It's hard to pull of a sequel or spin-off show. Fans
want the elements that made them fall in
love with the original program, but at the same time something totally
different (or else what's the point of the sequel if it's just a clone.) That's the challenge that the creators of Stargate Atlantis faced and they rose to
the task admirably, creating a show that had all of the fun and wonder
of the original
show, Stargate SG-1, while creating
new and dangerous situations for the characters to face.
The fact that many of the writers who started
with Atlantis had also worked on SG-1
was undoubtedly a big help. The show ended
up running for five seasons
and a total of 100 episodes, a pretty impressive feat.
At the end of last year MGM packaged up all
five seasons in a nice looking boxed set, but it wasn't until 2010 that
got its hands on a review copy. I'm glad
we did, because though watching the entire series in a short amount of
a bit tiring, it's also very enjoyable. Stargate Atlantis is a great series and
a worthy successor to SG-1, which is
saying a lot.
I won't go into a lot of detail about the history of Stargate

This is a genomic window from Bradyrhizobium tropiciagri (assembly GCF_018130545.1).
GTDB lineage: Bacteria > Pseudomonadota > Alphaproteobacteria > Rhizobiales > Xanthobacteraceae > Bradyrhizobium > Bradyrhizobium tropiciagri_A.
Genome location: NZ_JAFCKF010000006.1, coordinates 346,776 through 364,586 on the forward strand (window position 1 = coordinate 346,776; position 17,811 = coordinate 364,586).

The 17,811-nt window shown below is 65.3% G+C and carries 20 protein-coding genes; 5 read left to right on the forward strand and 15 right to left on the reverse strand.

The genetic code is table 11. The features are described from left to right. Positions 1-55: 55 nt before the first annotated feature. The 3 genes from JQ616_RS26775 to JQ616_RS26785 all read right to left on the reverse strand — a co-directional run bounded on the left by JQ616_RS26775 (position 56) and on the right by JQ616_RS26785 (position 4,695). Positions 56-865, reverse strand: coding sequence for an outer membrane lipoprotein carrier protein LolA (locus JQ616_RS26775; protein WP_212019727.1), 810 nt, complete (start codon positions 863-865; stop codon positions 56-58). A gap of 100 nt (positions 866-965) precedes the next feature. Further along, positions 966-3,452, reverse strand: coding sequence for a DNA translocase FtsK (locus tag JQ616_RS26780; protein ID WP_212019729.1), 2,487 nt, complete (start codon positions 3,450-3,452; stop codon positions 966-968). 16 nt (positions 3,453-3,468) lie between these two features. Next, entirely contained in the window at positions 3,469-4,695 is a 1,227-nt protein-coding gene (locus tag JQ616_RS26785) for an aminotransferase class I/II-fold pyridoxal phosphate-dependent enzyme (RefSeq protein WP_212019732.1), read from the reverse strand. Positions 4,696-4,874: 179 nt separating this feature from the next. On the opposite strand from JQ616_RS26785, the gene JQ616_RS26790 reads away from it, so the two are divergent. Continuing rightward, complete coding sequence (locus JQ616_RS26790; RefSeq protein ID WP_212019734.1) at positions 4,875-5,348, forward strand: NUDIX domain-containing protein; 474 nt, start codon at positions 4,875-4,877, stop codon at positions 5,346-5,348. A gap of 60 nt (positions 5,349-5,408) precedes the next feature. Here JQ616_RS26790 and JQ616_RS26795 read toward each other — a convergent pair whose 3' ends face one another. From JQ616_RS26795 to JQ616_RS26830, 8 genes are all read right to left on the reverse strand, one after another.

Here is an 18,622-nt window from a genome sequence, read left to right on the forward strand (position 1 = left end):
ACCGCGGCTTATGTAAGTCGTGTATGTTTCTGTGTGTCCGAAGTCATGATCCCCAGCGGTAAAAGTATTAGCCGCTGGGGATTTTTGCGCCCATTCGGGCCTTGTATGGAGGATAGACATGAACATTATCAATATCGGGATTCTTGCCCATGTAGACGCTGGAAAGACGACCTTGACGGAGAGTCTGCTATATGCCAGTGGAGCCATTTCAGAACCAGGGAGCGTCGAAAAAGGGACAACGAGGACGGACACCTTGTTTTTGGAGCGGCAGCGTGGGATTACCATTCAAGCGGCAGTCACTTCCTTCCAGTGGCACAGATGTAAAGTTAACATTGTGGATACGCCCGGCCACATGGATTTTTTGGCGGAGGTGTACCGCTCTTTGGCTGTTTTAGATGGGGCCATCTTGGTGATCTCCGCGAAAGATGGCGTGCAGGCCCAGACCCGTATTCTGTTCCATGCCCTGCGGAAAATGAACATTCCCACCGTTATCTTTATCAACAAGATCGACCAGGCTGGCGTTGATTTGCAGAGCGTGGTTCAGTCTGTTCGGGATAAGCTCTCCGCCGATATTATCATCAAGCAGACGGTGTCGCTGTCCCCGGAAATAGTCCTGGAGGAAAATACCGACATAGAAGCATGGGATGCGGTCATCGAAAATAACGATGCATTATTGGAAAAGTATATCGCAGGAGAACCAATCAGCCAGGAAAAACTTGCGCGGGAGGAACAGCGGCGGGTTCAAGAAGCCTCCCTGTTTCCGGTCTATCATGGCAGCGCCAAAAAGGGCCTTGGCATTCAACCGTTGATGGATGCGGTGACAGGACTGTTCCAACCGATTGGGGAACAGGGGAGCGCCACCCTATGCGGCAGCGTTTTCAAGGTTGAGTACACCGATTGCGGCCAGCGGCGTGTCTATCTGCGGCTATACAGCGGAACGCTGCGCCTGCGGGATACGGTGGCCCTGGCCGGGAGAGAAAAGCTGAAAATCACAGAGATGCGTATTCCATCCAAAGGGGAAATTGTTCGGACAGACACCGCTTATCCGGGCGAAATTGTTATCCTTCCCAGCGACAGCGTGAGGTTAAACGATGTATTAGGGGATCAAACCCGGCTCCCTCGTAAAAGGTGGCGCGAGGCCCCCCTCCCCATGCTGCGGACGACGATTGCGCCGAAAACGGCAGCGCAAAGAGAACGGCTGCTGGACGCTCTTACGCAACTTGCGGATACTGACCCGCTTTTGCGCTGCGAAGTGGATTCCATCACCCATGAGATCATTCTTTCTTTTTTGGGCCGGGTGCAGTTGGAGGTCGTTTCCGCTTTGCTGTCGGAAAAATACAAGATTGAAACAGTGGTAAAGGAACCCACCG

and Stargate SG-1. I
anyone reading this is at least familiar with the concept of the show. Suffice to say that mankind has discovered a
Stargate, a device created millennia ago by a race called "The
can be 'dialed' like a phone and opens a doorway to other planets. In Stargate Atlantis an unusual address is
discovered, and one that needs immense power for the gate to function. That's because this address doesn't lead to
another planet in our area of the galaxy:
it leads to a planet in Pegasus, another galaxy three million
A large team is sent to through the gate once the address
has been established, and on the other side they find a miraculous city
by the Ancients: Atlantis. The
city is filled with Ancient technology
much of it dangerous and the rest hard to understand, and the
of explorers, cut off from Earth due to the high amount of energy
open a gate back to the Milky Way, starts to explore both the city and
Exploring can be a dangerous thing however, and the Atlantis
expedition soon discovers why the Ancients ultimately abandoned the
city: The Wraith.
Pegasus is home to a race of vampire-like creatures that feed on
by sucking the life-energy out of them, and they are quite formidable
foes. They fought the Ancients long ago
them to evacuate the galaxy, so they're no pushovers.
Like SG-1, this
show focuses on a single team that explores the universe.
This time around the team is lead by John
Sheppard (Joe Flanigan) a tough but likable Air Force Major. He's assisted by Teyla Emmagan (Rachel
Luttrell) a native of the Pegasus Galaxy who, due to having some Wraith
her makeup can sense the creatures, Aiden Ford (Rainbow Sun Francks) a
(eventually) Ronon Dex (Jason Momoa) large warrior whose planet was
by the Wraith, and Rodney McKay (David Hewlett) an egotistical yet
scientist. Staying at home and running
things is Dr. Elizabeth Weir (Torri Higginson) a non-military diplomat.
This show gets a lot right from the start. Like
its predecessor the focus is on a single